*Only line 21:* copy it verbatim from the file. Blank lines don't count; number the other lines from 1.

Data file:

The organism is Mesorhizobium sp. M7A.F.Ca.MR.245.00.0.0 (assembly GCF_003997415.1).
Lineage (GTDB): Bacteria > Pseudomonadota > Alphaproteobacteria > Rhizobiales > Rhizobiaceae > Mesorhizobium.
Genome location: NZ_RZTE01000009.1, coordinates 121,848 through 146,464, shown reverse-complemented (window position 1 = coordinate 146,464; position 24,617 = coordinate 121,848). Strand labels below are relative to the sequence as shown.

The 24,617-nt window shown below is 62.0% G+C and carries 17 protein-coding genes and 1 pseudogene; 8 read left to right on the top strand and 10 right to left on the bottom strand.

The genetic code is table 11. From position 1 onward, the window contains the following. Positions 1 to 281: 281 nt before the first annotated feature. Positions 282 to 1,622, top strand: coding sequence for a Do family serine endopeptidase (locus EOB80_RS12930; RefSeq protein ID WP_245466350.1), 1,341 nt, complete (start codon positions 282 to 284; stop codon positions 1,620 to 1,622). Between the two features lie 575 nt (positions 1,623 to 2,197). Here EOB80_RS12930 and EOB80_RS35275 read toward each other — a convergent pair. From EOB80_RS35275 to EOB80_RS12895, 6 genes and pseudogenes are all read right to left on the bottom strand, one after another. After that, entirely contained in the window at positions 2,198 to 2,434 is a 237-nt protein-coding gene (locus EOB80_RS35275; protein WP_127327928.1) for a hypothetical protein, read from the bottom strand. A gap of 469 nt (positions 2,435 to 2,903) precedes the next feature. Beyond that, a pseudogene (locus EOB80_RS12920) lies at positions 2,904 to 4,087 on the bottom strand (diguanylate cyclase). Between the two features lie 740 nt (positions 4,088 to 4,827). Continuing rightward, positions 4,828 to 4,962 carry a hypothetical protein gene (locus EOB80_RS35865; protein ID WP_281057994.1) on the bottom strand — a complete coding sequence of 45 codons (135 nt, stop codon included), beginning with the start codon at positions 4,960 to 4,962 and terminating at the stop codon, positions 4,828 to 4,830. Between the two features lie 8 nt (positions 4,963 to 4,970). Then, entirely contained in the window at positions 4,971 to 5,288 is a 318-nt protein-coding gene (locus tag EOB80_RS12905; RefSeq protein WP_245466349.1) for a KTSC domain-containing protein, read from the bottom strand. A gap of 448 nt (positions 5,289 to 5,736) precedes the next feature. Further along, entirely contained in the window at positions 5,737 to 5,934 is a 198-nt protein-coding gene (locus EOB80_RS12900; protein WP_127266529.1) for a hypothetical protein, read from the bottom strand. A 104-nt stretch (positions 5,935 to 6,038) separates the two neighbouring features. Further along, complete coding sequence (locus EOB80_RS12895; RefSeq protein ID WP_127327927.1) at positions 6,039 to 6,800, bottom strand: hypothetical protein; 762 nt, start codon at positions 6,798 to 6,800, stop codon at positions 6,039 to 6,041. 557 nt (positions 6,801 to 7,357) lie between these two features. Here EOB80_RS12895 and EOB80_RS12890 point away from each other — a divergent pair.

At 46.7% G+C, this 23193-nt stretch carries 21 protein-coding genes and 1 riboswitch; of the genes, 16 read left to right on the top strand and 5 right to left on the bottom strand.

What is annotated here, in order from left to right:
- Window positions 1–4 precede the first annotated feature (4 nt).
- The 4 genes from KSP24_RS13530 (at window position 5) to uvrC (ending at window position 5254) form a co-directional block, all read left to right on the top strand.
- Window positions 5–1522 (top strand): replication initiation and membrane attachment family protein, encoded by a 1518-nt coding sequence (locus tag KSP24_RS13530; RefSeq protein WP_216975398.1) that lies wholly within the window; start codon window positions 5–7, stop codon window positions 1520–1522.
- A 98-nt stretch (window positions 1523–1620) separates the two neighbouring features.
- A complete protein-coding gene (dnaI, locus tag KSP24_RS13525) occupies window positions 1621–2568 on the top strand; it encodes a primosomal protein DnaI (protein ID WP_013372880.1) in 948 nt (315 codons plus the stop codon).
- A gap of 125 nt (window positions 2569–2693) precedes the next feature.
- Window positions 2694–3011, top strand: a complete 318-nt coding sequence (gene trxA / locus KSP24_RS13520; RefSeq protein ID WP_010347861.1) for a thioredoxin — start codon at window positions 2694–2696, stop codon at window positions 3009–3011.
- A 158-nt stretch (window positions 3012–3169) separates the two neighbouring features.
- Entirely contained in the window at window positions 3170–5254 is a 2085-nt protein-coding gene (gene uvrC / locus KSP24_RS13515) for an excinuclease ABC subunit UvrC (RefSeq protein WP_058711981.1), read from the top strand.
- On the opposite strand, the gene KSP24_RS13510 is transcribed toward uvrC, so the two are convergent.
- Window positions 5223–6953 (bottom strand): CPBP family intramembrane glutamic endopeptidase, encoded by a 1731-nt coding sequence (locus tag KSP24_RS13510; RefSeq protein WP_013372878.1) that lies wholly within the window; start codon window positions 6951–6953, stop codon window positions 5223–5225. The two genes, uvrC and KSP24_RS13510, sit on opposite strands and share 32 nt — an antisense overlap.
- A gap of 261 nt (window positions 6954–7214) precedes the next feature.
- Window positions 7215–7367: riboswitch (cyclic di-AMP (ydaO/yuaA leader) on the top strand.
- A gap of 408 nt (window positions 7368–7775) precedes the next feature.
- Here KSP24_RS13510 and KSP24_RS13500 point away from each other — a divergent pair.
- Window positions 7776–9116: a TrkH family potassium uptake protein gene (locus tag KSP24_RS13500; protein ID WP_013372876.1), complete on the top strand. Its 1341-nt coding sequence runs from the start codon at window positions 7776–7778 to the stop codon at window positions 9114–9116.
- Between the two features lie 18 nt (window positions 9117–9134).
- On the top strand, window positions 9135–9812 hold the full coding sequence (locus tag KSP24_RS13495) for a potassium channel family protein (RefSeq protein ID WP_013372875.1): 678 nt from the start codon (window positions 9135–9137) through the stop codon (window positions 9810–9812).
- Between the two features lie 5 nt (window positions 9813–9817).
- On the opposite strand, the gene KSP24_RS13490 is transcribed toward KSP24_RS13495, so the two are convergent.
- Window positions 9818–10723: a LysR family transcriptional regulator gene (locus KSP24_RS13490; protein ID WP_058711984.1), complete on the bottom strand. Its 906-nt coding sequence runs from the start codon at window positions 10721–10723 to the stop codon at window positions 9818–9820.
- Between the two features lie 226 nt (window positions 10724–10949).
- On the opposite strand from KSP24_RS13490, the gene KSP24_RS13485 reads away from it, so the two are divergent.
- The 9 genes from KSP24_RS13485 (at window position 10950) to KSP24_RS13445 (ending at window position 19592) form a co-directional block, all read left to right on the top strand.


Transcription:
- A gap of 408 nt (window positions 7368–7775) precedes the next feature.